The role of today's HR professionals must evolve beyond staffing and regulatory-compliance functions to playing the part of facilitator in ensuring a business can fill any potential voids that may develop. They must also have in-depth insight into the profile of the organization, the strengths and weaknesses of the business, industry trends, its people, identification of management-leadership talent within the business, and a clear picture of the skill set needed for future business success. In addition, HR professionals need to have a long-term strategic "talent plan" in place that can be used as a guideline when seeking successors.

Plan early for transitions

When working with businesses on their transition planning, a general rule of thumb is to start at least five years before the plan is needed - preferably 10. This often comes as a surprise to many business owners and management teams, who consider transition planning as something that is put into motion a few months prior to the transition event. The event involves a change in management, leadership, and, many times, ownership. These are complex areas that require the necessary time to be successful.

There are many factors that need to be considered when developing a plan. First, it is important to understand the strengths and weaknesses of the leader who will be transitioning out of the business. How integral is that person to the business' ongoing success, and how hands-on is he or she in the day-to-day operational aspects? For example, replacing a highly involved owner who is key to customer relationships and people relationships, and who has a vested interest in the company, would present a much greater challenge for the HR professional than would a CFO with a shorter tenure and less personal involvement with people and business operations.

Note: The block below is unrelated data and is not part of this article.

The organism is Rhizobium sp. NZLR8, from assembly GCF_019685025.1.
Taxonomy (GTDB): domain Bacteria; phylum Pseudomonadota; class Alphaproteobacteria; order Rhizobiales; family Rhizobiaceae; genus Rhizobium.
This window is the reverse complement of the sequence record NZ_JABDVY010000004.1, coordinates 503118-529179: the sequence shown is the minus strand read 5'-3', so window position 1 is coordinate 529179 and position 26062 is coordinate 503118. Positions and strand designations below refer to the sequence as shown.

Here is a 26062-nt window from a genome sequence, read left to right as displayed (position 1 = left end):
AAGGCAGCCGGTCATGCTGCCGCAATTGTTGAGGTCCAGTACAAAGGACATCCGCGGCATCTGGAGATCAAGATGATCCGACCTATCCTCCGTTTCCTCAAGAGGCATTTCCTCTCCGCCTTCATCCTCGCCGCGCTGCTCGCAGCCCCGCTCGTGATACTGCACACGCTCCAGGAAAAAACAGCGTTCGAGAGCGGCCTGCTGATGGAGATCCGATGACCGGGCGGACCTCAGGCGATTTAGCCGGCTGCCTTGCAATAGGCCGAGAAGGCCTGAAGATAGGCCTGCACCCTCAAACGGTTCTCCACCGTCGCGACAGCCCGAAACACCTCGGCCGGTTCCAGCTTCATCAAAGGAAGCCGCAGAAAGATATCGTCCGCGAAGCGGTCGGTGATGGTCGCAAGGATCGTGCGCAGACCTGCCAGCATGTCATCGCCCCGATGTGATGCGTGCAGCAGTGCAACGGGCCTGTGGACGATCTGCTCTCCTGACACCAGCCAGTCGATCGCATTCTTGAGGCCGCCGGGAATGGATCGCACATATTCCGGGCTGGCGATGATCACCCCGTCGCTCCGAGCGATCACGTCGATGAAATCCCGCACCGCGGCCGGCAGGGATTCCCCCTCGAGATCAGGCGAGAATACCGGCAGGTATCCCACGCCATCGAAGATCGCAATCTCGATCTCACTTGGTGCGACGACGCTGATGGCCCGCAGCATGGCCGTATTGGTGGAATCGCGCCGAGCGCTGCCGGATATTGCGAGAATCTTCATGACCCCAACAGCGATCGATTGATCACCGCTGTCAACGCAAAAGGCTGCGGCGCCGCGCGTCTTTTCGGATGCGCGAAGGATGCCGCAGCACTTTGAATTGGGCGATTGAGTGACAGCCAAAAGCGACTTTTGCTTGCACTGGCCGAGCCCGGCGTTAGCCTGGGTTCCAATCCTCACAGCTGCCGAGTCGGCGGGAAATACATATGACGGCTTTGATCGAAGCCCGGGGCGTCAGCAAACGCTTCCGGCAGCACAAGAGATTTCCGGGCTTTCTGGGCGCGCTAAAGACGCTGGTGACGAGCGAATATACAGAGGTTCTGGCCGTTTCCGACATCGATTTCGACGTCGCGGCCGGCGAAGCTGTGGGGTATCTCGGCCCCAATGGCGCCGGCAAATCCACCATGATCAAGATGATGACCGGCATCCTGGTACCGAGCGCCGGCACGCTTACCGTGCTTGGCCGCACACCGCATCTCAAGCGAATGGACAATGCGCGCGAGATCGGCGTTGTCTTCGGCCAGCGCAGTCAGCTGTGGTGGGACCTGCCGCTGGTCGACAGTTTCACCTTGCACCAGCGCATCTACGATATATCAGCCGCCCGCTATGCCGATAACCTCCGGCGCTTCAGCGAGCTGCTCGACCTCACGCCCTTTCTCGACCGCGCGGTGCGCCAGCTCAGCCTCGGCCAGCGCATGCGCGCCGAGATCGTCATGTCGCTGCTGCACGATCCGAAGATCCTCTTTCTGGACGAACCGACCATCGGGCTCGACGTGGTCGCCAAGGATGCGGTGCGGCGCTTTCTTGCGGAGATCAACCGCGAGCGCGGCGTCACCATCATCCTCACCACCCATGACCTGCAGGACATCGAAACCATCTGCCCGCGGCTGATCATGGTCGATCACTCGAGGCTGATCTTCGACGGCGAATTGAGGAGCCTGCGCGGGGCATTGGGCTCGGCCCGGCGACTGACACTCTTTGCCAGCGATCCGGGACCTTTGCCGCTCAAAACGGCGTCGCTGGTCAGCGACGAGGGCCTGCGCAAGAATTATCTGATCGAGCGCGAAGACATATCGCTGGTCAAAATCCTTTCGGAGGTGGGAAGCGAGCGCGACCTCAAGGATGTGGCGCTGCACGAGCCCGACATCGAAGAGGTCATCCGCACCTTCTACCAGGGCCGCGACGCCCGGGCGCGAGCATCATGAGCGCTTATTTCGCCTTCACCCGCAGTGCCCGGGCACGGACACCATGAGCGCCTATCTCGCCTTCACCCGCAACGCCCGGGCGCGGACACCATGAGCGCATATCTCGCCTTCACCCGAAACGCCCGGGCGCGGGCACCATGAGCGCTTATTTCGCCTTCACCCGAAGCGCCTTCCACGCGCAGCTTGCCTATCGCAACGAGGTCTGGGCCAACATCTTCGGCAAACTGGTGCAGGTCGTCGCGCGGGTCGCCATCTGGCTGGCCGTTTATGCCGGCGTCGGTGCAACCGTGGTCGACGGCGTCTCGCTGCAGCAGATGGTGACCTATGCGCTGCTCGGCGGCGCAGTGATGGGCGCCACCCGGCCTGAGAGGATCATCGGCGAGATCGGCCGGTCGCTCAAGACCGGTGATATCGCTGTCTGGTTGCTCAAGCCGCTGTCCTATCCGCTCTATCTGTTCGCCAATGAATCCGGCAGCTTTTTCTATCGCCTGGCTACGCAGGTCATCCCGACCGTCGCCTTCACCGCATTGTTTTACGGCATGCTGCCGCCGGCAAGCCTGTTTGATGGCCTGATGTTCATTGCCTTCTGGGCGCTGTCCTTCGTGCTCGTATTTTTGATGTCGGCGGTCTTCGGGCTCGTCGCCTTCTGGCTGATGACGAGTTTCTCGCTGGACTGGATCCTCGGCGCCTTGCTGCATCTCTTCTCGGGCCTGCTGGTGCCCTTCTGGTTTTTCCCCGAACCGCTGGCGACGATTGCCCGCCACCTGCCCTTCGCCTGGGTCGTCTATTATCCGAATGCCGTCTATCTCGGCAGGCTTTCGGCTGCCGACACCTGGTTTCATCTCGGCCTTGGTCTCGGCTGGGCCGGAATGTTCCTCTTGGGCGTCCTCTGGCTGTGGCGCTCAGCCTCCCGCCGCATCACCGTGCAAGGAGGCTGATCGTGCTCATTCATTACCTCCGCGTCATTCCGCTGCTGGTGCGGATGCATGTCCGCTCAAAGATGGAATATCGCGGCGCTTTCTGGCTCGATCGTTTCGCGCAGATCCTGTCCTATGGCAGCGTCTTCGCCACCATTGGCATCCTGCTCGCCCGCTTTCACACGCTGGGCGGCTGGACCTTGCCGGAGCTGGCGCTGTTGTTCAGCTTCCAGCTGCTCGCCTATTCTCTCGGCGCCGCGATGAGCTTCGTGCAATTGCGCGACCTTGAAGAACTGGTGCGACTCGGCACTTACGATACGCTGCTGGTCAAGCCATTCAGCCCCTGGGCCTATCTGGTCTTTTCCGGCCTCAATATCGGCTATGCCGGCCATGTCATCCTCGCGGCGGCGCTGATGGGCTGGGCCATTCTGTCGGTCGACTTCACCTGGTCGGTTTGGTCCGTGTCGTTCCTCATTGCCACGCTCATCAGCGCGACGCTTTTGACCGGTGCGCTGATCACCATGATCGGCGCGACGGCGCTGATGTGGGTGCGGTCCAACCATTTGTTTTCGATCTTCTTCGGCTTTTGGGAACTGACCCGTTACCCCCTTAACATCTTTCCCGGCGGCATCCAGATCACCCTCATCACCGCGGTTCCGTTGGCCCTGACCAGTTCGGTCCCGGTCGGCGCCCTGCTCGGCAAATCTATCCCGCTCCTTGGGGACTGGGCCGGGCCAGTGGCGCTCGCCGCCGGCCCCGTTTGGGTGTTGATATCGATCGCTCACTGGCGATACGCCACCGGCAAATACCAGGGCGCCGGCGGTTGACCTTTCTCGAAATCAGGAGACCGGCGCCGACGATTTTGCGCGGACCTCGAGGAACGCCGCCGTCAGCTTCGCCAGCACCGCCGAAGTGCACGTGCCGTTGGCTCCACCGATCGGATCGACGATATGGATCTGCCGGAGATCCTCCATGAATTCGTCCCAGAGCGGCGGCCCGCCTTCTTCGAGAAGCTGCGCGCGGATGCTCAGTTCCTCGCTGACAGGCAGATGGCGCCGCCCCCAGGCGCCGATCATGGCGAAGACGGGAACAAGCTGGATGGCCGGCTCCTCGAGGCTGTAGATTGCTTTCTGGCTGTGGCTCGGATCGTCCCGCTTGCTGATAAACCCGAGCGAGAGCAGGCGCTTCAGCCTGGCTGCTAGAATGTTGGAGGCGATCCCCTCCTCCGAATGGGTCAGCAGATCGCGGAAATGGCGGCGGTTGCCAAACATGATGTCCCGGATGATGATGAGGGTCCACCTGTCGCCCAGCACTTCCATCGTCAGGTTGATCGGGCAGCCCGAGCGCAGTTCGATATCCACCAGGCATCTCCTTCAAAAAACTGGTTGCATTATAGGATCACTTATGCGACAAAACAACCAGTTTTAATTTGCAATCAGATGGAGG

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Another ongoing consideration that every HR professional needs to address is the available talent and skill level of people within the organization. An incumbent may have extensive "street smarts" that come with spending years in the business. However, that does not mean those skills have been passed on to the next management level.

Once a clear picture of internal resources has been developed, the next step is to identify the skills gaps, keeping in mind industry and technology trends that will influence the organization in the years to come. It is not enough to do a side-by-side comparison between the outgoing executive and a potential candidate. After all, the only thing that is constant in business is change - as it must be in the executive profile of an organization.

One of the more common mistakes comes when an internal candidate is chosen and groomed simply because he or she represents the closest match in personality and skills. While this may work in some cases, it is better to expand one's scope to include a consideration of present and future business trends and of his or her impact on the business as a whole.